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NIH Record - National Institutes of Health

Drug Combination Reduces Risk of HIV Infection Among Teen Males

Blue capsule-shaped pills, emblazoned with 701, taken to reduce HIV risk.

Truvada is currently approved for daily use in adults.

An NIH network study has confirmed that a combination of two drugs taken daily to reduce the chances of HIV infection among high-risk adults also works well and appears safe in males ages 15 to 17 years.

Truvada, a single pill containing the drugs tenofovir and emtricitabine, is currently approved for daily use in adults. The drug is the cornerstone of pre-exposure prophylaxis (PrEP), a strategy in which healthy people at risk for HIV infection take one or more anti-HIV drugs to reduce this risk.

The study, published in JAMA Pediatrics, was funded by NICHD, NIDA and NIMH.

“Several studies have shown that daily oral PrEP is effective in preventing HIV among people at high risk of becoming infected, but none of them included adolescents under age 18,” said study author Dr. Bill Kapogiannis of NICHD’s Maternal and Pediatric Infectious Diseases Branch. “Our study suggests that this therapy can safely reduce HIV risk for those under 18.”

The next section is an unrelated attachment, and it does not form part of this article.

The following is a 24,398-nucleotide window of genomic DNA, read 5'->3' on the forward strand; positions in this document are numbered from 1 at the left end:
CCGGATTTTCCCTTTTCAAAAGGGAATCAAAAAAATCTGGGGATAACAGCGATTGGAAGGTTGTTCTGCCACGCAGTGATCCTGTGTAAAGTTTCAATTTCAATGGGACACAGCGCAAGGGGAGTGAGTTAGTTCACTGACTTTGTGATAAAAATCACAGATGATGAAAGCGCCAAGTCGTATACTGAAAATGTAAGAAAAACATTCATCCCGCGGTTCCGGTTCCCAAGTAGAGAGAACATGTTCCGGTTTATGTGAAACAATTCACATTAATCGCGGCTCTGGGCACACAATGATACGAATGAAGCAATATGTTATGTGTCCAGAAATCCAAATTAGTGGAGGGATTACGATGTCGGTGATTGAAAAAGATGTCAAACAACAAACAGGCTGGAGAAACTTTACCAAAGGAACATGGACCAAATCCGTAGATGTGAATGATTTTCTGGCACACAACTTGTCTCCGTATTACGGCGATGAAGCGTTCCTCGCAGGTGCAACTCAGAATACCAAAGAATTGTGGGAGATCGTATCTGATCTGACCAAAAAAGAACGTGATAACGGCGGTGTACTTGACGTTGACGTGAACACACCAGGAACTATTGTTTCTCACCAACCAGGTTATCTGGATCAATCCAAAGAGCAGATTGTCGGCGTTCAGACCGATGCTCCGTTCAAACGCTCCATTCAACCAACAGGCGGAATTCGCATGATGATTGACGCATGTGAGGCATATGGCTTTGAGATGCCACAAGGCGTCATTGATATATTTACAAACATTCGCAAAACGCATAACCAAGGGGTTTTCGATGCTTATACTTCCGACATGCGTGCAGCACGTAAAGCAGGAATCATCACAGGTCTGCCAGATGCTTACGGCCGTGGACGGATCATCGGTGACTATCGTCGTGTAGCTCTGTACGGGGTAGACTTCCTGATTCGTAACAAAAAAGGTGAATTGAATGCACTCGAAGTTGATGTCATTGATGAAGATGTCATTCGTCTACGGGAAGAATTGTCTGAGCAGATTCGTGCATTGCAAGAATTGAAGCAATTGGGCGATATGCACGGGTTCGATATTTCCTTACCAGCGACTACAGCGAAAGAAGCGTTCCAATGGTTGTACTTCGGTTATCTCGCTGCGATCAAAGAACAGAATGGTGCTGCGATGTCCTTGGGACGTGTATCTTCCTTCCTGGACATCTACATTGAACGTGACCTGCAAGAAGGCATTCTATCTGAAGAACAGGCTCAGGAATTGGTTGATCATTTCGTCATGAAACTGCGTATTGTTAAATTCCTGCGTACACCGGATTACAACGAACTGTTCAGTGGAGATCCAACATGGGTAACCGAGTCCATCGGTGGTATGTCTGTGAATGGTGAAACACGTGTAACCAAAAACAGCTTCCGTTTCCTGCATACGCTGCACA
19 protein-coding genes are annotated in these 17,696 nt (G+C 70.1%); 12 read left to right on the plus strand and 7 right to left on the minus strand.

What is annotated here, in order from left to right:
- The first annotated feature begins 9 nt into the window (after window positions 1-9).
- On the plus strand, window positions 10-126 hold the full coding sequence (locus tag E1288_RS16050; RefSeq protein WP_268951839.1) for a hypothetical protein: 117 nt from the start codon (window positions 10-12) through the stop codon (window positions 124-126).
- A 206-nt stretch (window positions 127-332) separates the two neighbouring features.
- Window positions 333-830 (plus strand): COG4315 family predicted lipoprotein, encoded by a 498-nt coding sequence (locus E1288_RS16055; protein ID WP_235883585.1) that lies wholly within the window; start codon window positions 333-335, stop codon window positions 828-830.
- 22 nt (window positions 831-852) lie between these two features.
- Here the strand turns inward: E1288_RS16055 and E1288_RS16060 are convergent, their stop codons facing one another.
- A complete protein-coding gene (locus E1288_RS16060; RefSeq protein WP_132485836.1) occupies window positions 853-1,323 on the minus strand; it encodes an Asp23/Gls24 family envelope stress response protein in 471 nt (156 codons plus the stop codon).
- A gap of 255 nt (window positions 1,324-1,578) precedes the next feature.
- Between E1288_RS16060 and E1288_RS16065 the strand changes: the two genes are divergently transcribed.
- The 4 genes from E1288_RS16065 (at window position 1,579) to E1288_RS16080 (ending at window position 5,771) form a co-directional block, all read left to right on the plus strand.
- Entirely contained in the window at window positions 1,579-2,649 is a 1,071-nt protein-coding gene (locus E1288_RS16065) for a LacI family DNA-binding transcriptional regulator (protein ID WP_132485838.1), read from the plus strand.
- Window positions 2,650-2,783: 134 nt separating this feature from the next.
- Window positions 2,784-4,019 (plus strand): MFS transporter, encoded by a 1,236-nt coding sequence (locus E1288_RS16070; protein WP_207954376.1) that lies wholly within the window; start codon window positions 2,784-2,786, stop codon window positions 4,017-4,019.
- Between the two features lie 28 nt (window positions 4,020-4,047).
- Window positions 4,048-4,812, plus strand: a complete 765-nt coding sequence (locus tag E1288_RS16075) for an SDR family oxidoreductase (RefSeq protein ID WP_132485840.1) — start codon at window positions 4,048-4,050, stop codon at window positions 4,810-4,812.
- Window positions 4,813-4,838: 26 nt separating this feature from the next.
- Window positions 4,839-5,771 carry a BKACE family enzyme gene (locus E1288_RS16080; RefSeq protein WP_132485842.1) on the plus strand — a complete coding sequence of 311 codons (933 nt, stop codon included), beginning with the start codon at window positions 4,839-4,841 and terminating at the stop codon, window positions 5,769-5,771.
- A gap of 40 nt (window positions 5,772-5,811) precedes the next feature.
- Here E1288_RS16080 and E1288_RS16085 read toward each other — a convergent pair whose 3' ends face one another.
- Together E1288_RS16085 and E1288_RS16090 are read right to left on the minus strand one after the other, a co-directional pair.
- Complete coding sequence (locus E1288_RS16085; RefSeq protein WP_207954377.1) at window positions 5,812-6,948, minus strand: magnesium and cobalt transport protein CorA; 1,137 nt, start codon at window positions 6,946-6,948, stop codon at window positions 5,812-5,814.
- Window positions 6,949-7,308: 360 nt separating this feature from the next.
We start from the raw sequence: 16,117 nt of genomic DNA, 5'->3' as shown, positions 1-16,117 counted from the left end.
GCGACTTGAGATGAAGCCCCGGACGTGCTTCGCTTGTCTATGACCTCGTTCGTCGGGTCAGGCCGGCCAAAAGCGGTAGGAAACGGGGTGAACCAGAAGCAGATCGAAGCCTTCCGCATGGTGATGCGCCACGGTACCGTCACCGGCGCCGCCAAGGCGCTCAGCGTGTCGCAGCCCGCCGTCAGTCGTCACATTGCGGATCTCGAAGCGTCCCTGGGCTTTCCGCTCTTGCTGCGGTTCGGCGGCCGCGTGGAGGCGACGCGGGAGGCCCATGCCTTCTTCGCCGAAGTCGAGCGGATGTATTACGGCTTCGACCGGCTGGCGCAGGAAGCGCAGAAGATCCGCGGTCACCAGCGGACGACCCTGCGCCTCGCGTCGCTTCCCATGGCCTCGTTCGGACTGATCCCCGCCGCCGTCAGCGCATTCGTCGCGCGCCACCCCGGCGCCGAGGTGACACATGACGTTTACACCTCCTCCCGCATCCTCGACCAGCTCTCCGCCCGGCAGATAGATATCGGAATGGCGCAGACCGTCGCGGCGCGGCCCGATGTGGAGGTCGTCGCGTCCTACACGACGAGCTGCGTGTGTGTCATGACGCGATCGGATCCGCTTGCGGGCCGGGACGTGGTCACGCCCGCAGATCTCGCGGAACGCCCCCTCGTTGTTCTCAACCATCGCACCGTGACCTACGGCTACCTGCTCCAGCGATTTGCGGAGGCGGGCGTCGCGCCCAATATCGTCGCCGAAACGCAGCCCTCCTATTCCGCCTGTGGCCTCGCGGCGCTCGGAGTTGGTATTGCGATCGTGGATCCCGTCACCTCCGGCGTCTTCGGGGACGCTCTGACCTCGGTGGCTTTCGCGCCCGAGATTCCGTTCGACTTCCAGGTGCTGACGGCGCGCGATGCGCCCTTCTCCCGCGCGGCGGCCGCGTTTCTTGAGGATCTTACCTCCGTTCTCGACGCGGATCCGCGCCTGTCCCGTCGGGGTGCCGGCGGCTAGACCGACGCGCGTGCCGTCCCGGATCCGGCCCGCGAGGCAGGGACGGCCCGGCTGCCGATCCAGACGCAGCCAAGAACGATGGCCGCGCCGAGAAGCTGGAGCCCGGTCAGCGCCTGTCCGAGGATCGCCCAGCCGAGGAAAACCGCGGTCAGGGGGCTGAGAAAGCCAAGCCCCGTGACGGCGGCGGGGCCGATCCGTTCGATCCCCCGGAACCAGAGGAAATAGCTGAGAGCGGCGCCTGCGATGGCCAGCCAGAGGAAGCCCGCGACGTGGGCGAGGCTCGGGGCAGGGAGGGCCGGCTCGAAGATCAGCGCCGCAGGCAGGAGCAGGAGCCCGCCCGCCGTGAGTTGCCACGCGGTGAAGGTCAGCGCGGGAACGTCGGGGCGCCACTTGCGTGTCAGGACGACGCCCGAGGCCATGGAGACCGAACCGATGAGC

NIH also is funding studies of PrEP therapy for girls and young women. In an upcoming NIH-funded study in several African countries, adolescent females ages 16-21 will use a vaginal ring for 6 months, oral PrEP for 6 months, then choose which method they want to use for the final 6 months of the study.

The NIH Record

The NIH Record, founded in 1949, is the biweekly newsletter for employees of the National Institutes of Health.

Published 25 times each year, it comes out on payday Fridays.

Associate Editor: Carla Garnett
Carla.Garnett@nih.gov

Staff Writers:

Eric Bock
Eric.Bock@nih.gov

Dana Talesnik
Dana.Talesnik@nih.gov

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